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Ronald Schouten, M.D., J.D.
Ronald Schouten M.D., J.D.

The Insanity Defense

An intersection of morality, public policy, and science.

There are times when the insanity defense, with all the controversy that surrounds it, is in the news. This is one of those times:

  • It is highly likely that James Holmes, who is facing 142 felony counts in connection with the Aurora, Colorado shootings on July 22, 2012, will raise an insanity defense. First, he’ll have to be found competent to stand trial, which is a separate issue.
  • Anders Breivik admitted to killing 77 Norwegians in July 2011 in a carefully prepared bombing and mass murder, which he claimed was an act of self-defense against Islamization and multiculturalism in Norway. On August 24, 2012, he will learn the court’s verdict. Prosecutors urged the court to find Breivik legally insane, as this would lead to a lifetime of confinement in a mental hospital. Breivik argued against an insanity verdict because, under Norwegian law, he could conceivably be released from prison someday if found guilty.
  • Clayton Osbon, the JetBlue pilot who disrupted a March 27, 2012 flight from Las Vegas to New York by screaming about terrorists and religion, was found not guilty by reason of insanity on July 3, 2012.

What Is the Insanity Defense?

For a person to be convicted of a crime, the prosecution must prove not only that the person engaged in a guilty act (actus reus), but also that he or she had guilty intent (mens rea). If a person does not have criminal intent during an act, no crime occurs: a person who takes someone else’s property, honestly believing it is his own, is not guilty of larceny.

But what about situations in which the person commits the act, and intended to do so, but was suffering from a mental or physical condition that impairs their ability to appreciate that they are doing something wrong or to control their behavior? That’s where the insanity defense comes in.

While the insanity defense is a legal doctrine, at its heart it is the expression of a moral principle found in societies across time and multiple cultures: Individuals should not be punished for their otherwise criminal acts if they lack certain characteristics that relate to the ability to engage in rational thinking, including an appreciation of the wrongfulness and consequences of their actions, or control their behavior.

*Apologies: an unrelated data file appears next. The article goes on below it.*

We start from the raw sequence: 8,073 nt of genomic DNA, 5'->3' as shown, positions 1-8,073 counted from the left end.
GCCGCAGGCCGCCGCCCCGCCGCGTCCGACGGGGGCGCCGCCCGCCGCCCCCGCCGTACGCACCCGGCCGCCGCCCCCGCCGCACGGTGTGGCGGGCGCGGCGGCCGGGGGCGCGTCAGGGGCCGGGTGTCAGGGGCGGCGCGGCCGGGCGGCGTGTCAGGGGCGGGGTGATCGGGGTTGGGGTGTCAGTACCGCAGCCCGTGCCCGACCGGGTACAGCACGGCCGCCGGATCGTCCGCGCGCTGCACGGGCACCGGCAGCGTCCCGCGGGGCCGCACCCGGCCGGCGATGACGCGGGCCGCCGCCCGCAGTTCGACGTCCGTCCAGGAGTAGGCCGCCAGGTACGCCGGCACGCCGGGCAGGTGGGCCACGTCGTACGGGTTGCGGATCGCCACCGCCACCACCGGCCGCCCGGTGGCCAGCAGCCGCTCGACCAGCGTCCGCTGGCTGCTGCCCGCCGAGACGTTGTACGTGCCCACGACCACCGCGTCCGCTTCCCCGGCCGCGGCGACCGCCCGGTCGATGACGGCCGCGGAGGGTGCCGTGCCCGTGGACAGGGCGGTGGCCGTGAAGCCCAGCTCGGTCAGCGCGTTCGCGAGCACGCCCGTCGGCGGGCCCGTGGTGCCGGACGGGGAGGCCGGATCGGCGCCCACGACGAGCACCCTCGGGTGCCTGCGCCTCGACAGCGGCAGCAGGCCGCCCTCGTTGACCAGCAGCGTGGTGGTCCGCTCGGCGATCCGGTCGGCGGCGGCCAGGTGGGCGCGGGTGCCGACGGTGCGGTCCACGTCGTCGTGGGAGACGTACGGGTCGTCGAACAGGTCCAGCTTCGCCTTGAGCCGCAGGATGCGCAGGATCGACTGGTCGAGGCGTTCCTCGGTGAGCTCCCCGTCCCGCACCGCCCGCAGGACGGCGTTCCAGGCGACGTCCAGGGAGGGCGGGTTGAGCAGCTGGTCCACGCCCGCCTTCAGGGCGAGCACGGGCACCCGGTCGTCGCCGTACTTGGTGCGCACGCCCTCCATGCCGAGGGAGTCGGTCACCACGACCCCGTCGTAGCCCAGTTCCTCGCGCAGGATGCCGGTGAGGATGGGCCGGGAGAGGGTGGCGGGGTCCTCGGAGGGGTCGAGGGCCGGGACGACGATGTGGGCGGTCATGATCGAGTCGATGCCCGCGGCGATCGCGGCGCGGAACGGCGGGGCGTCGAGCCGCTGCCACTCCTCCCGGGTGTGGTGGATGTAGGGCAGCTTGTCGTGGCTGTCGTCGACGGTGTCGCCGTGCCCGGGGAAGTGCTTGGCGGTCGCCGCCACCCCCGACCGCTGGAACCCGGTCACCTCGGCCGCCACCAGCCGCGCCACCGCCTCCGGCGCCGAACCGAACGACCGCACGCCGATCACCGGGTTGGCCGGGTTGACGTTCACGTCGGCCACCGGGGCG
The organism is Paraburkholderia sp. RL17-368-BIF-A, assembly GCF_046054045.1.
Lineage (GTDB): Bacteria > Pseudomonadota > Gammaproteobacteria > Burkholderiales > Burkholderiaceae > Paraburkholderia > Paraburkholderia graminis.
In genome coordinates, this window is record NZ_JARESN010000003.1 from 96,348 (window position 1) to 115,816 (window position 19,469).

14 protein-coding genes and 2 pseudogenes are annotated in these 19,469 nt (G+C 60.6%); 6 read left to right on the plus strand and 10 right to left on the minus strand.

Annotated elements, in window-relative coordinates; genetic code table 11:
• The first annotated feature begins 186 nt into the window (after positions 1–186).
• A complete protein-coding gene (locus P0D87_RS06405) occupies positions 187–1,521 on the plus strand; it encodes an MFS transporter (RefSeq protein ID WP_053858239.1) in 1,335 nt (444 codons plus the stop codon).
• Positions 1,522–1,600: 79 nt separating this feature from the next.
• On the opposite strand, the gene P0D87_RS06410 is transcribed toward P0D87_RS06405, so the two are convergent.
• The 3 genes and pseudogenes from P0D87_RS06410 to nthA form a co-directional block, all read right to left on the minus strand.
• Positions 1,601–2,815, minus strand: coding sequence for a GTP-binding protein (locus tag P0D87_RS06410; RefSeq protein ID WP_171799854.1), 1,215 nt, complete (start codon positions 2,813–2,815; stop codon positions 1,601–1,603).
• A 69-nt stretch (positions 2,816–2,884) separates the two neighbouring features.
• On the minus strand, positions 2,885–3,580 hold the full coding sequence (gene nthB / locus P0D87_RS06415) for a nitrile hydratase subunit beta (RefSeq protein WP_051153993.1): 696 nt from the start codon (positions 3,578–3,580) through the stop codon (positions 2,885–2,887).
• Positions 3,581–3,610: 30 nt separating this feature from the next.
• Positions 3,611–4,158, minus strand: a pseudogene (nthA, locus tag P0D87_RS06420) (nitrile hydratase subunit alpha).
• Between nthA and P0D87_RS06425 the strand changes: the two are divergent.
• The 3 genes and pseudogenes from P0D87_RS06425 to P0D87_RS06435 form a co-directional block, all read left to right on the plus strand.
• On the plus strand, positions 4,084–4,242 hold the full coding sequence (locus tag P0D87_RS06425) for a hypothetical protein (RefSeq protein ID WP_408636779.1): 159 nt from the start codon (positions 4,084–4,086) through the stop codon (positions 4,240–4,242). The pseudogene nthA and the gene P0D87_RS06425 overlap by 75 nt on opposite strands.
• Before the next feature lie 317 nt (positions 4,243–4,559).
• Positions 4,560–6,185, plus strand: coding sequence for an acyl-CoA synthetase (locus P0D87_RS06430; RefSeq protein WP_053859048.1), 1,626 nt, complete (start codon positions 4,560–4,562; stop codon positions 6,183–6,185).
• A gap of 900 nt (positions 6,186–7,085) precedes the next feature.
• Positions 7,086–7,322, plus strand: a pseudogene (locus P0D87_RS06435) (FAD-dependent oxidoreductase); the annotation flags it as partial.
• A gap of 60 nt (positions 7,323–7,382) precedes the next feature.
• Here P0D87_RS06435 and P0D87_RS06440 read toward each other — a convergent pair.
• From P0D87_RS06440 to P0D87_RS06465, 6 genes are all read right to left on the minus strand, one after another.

Take, for example, children. A 5-year-old who sets fire to the drapes because the flames are pretty will not be charged with arson when the house burns down. The same is true for people with severe developmental disabilities. And what about people who cause harm to others or commit crimes while sleepwalking? Yes, those cases exist, and the defendants are generally not held criminally responsible.

The legal requirements for the insanity defense have varied over the centuries and societies in which it has existed. Here in the United States, public outrage in response to successful insanity defenses in high profile cases has often led to changes that limit the availability of the defense and its likelihood of success.

For example, in the early 1980s, the standard for the insanity defense in federal criminal cases was the American Law Institute/Model Penal Code standard. It provides for acquittal on the basis of insanity if, as the result of mental disease or defect, the defendant lacked substantial capacity to appreciate the wrongfulness of his actions or lacked substantial capacity to conform his behavior to the requirements of the law.

This was considered to be more lenient than the standard that had been used until then. But, after John Hinckley was found not guilty by reason of insanity for his failed assassination attempt on President Ronald Reagan, the federal standard was changed to a stricter version that limits the defense to those with severe mental illness and those who are unable to appreciate the wrongfulness of their conduct. Thus, the new federal standard eliminated the volitional component and left only the cognitive component. Many states have followed suit and some have eliminated the insanity defense altogether.

Regardless of the precise legal standard, the insanity defense is rarely raised and even more rarely successful. It is used in only about 1% of cases in the U.S. and is successful less than 25% of the time.